Rick Wakeman Says YES Died With Chris Squire, Opposes Own Use Of YES Name

By Andrew Magnotta @AndrewMagnotta

October 14, 2019

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If you've been following Yes for a long time, you're probably not confused by the fact that there are two bands called Yes, featuring former members of Yes.

But it's not hard to imagine how some people have blamed headaches on the whole saga.

For what it's worth, keyboardist Rick Wakeman says the band should have ended when co-founding bassist Chris Squire died in 2015 of leukemia. Wakeman doesn't think guitarist Steve Howe and drummer Alan White should have continued touring as Yes, and he opposes his own band, Yes Featuring Anderson, Rabin and Wakeman's use of the moniker.

"Steve can carry on playing Yes music same as we did," Wakeman told Rolling Stone. "We were just as guilty calling it Yes Featuring ARW, which I objected to vehemently. There's no reason we can't go out and play the music, but I really feel that the name should have been retired. I think it was disrespectful to Chris. There were all sorts of stories going around that, 'Oh, Chris wanted it to continue.' I know for a fact people that spoke to Chris and that isn't true."

ARW added Yes to its name following a declaration by front man Jon Anderson after Yes's Rock and Roll Hall of Fame induction in 2017. The "other" Yes did little to object, acknowledging Anderson's claim as the band's lone-surviving co-founder.

In a September interview with Q104.3 New York's Out of the Box with Jonathan Clarke, Wakeman clarified that there's no bad blood as far as he can tell between the two Yes bands. He said he'd be happy to reconnect with Howe.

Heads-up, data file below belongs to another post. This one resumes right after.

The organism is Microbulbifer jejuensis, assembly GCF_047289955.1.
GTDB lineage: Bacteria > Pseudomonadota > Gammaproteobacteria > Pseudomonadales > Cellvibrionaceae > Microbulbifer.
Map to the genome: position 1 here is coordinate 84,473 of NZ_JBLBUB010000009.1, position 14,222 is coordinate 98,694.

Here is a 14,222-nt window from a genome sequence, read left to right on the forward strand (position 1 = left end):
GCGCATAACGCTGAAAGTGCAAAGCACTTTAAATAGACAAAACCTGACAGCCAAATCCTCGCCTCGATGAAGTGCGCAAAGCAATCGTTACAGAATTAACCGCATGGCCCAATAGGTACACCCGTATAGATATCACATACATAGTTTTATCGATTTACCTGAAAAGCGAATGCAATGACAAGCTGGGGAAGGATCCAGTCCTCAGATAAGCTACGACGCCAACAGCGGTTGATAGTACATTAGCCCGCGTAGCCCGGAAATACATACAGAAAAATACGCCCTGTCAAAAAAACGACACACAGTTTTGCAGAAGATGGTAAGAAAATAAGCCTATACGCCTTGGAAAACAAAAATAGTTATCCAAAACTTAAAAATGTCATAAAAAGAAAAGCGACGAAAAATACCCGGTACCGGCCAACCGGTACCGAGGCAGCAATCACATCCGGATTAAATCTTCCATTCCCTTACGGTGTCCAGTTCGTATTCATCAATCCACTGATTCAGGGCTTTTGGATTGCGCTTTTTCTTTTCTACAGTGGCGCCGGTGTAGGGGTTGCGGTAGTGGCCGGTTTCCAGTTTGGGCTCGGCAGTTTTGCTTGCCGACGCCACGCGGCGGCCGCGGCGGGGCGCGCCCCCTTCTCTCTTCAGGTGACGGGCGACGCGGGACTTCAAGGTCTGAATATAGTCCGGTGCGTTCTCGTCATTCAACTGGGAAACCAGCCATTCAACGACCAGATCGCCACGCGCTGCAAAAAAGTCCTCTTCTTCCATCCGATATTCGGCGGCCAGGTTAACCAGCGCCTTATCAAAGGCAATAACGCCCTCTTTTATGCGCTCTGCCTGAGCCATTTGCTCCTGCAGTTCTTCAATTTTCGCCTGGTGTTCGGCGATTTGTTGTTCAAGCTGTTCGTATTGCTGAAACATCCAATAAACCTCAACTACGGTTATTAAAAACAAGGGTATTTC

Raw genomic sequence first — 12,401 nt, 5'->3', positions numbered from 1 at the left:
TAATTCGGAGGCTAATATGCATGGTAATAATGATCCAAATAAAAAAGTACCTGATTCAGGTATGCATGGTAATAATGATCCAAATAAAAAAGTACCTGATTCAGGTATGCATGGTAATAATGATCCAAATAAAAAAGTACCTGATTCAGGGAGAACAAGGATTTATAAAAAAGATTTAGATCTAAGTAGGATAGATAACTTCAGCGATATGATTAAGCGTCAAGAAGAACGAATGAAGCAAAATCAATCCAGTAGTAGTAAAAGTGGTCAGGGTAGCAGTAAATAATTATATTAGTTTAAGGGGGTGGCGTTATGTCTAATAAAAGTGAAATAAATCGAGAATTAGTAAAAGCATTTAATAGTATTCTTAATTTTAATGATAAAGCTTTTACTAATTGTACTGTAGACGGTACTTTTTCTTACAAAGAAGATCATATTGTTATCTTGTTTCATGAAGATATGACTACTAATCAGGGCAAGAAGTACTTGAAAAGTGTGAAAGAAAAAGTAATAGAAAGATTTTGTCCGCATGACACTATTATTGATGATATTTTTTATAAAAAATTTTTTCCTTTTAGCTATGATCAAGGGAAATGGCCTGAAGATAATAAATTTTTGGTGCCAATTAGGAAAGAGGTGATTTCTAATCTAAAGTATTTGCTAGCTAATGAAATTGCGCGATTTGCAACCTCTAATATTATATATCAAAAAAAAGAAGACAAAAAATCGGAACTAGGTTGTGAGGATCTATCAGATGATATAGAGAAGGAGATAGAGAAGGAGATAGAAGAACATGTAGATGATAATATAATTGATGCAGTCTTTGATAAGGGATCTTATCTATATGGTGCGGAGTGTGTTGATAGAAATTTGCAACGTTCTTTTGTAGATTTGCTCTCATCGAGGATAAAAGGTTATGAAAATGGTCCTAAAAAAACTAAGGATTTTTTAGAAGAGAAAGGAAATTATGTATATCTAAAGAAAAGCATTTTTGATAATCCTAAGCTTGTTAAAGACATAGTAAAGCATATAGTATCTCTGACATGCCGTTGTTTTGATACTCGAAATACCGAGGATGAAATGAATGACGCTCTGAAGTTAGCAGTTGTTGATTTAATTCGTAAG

"When Steve lost his son we were on tour as ARW and we were just genuinely absolutely gutted; it was just horrendous," Wakeman said, regarding the tragic death of Howe's 41-year-old son Virgil two years ago. "I did send him an email with no reply necessary...'cause I knew Virgil. There's a sort of a brotherhood in Yes; there's been some ludicrous things said. I find some of them quite funny."

While Wakeman has had little contact with his former Yes band mates, Anderson was thrilled to announce earlier this year that Howe contributed to his latest solo album, 1,000 Hands.

The singer has repeatedly pushed for a reunion since the Hall of Fame induction, and revealed in a subsequent interview that he's been writing new songs in case that comes to fruition.

While Yes Featuring ARW is still considering the prospect of releasing new music, Wakeman explained this summer that the band does not plan to tour again.

Wakeman has a few live dates left on his 'Grumpy Old Rock Star' solo tour. See them here.

Photo: Getty Images

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